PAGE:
The great scone debate.

By Michelle Tauber and Simon Perry
February 13, 2018 10:54 AM

Is Meghan Markle giving an English accent a whirl?

On Tuesday, Meghan and her fiancé Prince Harry stepped out in Edinburgh, Scotland, for their much-anticipated Valentine’s Day Eve. Among the fans in the crowd was Carolyn Chisholm, 43, who gave the royal bride-to-be some heart-shaped potato scones from the bakery she runs with her husband.

“I just thought for Valentine’s the scones were a wee gift of Scottishness,” said Chisholm.

Meghan Markle in Edinburgh on February 13, 2018.
James Glossop - WPA Pool/Getty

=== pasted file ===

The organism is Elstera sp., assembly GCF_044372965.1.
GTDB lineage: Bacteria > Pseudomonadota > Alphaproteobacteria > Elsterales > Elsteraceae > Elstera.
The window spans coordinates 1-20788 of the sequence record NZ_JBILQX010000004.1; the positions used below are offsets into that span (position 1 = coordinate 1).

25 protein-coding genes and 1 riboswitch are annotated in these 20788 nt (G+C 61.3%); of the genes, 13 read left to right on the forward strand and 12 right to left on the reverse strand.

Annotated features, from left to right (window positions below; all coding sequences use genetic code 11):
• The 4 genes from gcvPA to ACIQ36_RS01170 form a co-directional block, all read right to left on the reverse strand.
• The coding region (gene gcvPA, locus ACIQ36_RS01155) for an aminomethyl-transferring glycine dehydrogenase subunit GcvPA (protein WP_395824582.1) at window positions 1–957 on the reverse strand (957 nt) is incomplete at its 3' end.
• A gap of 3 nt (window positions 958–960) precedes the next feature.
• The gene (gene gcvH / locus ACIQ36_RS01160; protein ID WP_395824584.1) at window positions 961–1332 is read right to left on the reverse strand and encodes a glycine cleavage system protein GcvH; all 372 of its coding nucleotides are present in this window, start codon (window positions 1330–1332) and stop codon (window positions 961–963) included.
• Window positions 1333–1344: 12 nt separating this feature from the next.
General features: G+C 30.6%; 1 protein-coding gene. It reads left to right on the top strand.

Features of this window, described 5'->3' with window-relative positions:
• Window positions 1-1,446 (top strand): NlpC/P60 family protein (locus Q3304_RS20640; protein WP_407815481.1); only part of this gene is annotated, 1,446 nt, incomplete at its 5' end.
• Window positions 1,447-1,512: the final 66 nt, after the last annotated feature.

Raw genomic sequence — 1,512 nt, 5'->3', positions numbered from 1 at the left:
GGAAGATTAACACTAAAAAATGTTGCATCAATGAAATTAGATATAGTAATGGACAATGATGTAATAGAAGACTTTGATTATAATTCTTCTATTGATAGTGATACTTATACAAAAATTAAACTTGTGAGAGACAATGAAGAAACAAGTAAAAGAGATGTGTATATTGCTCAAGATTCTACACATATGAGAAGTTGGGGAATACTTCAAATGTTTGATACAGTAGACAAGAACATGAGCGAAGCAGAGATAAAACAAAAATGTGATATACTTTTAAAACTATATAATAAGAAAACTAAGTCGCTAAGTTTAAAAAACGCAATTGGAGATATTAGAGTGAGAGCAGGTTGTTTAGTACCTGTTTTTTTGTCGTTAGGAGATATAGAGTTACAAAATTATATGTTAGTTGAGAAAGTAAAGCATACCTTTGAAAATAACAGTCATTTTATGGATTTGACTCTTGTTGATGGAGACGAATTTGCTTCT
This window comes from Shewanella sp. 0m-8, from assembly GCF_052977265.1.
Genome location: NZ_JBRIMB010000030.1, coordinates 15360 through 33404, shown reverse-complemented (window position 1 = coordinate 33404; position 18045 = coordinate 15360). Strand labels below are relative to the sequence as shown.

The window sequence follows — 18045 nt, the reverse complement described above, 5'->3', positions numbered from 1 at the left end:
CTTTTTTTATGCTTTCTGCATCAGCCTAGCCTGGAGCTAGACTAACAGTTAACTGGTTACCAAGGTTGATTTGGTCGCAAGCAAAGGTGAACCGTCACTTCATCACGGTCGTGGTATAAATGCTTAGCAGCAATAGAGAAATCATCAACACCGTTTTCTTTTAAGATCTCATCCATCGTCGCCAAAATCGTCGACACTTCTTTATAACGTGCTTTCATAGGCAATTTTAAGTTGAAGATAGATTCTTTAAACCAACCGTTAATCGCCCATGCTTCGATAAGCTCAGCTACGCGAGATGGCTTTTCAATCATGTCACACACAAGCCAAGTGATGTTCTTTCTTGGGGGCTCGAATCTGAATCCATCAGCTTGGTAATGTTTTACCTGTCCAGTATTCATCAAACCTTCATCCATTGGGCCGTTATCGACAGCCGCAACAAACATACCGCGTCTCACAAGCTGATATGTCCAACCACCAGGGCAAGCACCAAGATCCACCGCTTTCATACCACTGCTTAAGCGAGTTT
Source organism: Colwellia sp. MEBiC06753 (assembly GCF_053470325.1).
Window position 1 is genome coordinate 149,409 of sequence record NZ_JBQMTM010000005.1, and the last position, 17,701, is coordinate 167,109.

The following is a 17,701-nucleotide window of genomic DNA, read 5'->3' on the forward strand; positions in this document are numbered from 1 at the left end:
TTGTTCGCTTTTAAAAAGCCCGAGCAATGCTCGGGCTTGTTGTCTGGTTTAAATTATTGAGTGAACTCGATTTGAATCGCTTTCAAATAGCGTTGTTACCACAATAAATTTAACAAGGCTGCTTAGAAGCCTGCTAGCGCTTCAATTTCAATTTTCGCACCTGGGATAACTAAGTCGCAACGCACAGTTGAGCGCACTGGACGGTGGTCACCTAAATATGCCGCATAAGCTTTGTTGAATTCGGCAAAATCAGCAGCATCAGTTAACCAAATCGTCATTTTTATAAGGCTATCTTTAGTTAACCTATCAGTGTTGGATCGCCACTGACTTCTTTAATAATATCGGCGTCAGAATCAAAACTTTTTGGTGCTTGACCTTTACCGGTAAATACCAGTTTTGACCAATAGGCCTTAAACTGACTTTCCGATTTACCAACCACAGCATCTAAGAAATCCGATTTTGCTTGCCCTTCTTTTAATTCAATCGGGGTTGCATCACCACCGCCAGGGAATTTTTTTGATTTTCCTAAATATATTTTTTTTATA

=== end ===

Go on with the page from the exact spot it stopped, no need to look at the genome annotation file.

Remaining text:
But Chisholm’s mother, 70-year-old Lynda Clark, had a small complaint. “[Meghan] gave them to her aide, saying they were ‘scones,’ ” said Lynda Clark, 70, noting that Meghan pronounced the word with a short “o,” to rhyme with “gone.”

Clark added: “The correct pronunciation is ‘scone’ ” — said with a long “o,” to rhyme with bone.

Americans typically pronounce the word with the long “o,” while a 2016 YouGov poll found that the majority of Britons — 51% — pronounce it with a short “o.” (The poll found that those living in northern England and Scotland favor the “gone” pronunciation, so Clark appears to be an outlier.)

Does this mean Los Angeles-raised Meghan, 36, is taking pronunciation tips from her groom-to-be? Or maybe she’s just always said it that way? While these pressing questions remain unanswered, check out a royals-approved scone recipe here.